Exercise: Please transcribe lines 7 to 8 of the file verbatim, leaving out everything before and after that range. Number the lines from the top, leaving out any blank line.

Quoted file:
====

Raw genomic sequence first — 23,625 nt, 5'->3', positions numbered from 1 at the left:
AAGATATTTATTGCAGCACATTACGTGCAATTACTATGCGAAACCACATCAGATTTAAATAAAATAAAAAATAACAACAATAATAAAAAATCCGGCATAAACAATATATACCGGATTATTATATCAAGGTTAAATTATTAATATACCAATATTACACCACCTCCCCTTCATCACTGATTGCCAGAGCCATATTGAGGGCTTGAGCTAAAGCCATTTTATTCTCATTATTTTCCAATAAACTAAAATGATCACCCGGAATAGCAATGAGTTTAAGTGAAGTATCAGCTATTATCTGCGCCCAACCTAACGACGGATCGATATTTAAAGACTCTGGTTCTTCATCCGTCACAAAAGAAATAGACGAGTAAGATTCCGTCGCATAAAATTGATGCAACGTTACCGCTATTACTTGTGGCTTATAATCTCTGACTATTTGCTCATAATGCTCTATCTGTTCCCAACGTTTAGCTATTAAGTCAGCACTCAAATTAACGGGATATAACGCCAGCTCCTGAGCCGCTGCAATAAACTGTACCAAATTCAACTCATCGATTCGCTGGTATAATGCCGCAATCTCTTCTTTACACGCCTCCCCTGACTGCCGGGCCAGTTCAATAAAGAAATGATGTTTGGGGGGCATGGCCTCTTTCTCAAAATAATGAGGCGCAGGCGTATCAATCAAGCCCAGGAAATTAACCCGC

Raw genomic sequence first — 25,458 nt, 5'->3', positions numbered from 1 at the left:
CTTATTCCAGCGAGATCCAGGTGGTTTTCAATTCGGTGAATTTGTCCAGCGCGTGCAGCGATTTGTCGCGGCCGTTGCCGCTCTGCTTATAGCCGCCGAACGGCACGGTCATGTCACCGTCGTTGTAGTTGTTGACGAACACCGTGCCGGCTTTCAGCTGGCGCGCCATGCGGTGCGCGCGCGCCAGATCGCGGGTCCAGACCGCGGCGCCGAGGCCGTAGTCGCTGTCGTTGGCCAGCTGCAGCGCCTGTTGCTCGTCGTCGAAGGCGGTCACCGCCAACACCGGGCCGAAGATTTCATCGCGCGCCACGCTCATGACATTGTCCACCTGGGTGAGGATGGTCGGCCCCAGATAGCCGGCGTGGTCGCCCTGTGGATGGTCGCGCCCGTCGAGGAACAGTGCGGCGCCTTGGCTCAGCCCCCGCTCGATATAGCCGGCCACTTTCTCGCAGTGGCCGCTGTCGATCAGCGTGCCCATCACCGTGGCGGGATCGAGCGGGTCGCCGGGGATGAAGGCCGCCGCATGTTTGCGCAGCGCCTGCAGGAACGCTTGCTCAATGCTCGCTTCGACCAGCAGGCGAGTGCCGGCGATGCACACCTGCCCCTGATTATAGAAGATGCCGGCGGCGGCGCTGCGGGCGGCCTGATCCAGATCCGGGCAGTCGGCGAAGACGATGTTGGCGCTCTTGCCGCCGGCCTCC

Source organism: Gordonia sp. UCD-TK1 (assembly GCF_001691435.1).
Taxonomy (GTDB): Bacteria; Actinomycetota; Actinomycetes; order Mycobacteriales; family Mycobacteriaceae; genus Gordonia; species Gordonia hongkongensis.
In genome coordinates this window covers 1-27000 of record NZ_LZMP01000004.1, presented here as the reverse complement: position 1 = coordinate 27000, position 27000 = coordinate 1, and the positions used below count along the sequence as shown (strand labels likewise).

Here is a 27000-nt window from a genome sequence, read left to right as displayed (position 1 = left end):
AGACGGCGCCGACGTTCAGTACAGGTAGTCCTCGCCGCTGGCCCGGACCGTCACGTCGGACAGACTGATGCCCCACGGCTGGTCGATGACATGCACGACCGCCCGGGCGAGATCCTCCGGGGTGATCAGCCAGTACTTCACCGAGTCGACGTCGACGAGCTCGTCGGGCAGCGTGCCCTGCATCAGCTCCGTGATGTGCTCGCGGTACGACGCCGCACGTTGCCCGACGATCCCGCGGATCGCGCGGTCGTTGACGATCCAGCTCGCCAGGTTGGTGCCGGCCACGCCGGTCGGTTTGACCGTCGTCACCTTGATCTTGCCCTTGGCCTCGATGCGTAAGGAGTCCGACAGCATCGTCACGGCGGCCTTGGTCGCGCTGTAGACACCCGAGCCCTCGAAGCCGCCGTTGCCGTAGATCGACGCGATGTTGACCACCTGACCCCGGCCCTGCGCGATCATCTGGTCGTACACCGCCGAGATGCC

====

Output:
In genome coordinates this window covers 1-27000 of record NZ_LZMP01000004.1, presented here as the reverse complement: position 1 = coordinate 27000, position 27000 = coordinate 1, and the positions used below count along the sequence as shown (strand labels likewise).

Here is a 27000-nt window from a genome sequence, read left to right as displayed (position 1 = left end):